A Book is More Than A Good Read
books, the possibilities
Books, there are people who enjoy reading, and people who love books and enjoy reading. The difference is, the person who enjoys reading may be looking for the hottest book on the market, or the most recent release, while the book lover appreciates books simply because they are books.
The book they curl up with does not need to be new or hot off the presses, it may have been written 150 years ago and just to hold it and turn the pages brings a pleasurable feeling. The reading is the icing on the cake.
I started reading Paul Collins’ book Sixpence House: Lost in a Town of Books, a few days ago, and was quickly reminded about the difference between readers and book lovers. The author loves and possibly understands books. This is not a review, so I am not going into the plot; it is enough to say if you love books, this book will speak to you.
You know you are a book lover when you find yourself going to the public library, the drive is not to own books, but to spend time with them, and walking up and down the aisles with no specific goal in mind.
You take a book off the shelf, look at the front and back covers, open it and peruse a few pages then put it down, never reshelving. I do this about once a month, just spending time with the end result of someone’s energy, creativity and passion.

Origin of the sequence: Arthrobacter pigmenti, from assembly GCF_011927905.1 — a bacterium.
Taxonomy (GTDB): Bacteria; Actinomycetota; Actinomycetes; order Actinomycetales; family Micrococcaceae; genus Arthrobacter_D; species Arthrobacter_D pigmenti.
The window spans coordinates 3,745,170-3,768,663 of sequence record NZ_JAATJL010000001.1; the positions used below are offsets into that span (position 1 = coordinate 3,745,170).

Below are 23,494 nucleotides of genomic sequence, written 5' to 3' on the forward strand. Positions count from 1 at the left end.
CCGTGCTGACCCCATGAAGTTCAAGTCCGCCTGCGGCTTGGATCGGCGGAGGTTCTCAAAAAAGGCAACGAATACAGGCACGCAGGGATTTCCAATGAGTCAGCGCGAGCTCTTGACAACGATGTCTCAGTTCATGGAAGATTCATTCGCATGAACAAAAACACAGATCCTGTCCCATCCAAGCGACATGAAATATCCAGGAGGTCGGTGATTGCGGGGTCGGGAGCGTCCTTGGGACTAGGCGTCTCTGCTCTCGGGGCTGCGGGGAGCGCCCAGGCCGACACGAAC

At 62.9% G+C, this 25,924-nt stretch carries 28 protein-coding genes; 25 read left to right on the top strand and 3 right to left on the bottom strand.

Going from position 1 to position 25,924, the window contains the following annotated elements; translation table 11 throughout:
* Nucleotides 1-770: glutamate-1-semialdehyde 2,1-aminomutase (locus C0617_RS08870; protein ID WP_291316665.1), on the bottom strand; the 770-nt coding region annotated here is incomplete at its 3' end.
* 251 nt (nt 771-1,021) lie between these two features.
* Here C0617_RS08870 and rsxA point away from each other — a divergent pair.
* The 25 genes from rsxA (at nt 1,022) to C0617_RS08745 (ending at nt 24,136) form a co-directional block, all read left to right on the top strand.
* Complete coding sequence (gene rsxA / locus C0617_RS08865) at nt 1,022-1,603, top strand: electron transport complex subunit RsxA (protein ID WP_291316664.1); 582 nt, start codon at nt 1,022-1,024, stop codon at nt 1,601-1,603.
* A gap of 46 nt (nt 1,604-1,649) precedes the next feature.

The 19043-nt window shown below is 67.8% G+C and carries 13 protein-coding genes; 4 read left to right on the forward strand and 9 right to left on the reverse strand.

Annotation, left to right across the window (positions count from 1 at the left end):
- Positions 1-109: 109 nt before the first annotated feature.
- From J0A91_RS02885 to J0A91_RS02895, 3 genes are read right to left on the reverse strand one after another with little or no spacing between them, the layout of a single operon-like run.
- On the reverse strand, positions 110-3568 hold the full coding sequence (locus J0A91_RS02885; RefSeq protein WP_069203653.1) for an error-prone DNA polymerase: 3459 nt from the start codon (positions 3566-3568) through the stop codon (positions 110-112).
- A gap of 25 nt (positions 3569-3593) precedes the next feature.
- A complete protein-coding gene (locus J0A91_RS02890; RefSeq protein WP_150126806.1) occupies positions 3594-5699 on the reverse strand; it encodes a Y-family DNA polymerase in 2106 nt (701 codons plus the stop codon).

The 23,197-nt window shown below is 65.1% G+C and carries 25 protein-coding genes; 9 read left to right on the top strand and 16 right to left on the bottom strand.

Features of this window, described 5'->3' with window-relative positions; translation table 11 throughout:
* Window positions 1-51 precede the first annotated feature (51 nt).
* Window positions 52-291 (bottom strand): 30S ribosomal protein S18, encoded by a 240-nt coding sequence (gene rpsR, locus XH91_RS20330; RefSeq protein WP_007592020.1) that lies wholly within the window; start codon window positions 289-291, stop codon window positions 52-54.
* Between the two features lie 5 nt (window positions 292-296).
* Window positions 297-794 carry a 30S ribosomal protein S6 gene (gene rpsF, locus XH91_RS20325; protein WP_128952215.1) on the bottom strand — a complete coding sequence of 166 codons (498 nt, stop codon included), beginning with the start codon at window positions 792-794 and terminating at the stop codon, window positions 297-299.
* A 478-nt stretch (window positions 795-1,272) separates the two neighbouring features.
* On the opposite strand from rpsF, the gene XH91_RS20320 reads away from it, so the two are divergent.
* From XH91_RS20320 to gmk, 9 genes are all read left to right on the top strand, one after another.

These books are often ignored by the majority of patrons, but someone needs to handle them now and again, to open their pages and read, if only a few words.
My wife picks up books, written years back, at book sales, usually non-fiction, about life on a farm, in the country or even in an urban centre. She knows that even if the story isn’t electrifying, I enjoy spending some time with a book, which was once the focus of someone’s being. It should not languish on a shelf but be shared.
A book is more than a good read; a book is an adventure, a learning experience, a companion, a peak into another place and time, or a pause from the now and an entrance way into the other place.
Too few people read and even fewer truly appreciate the physical presence of a book; the excitement felt when picking up a book for the first time and pondering the possibilities.
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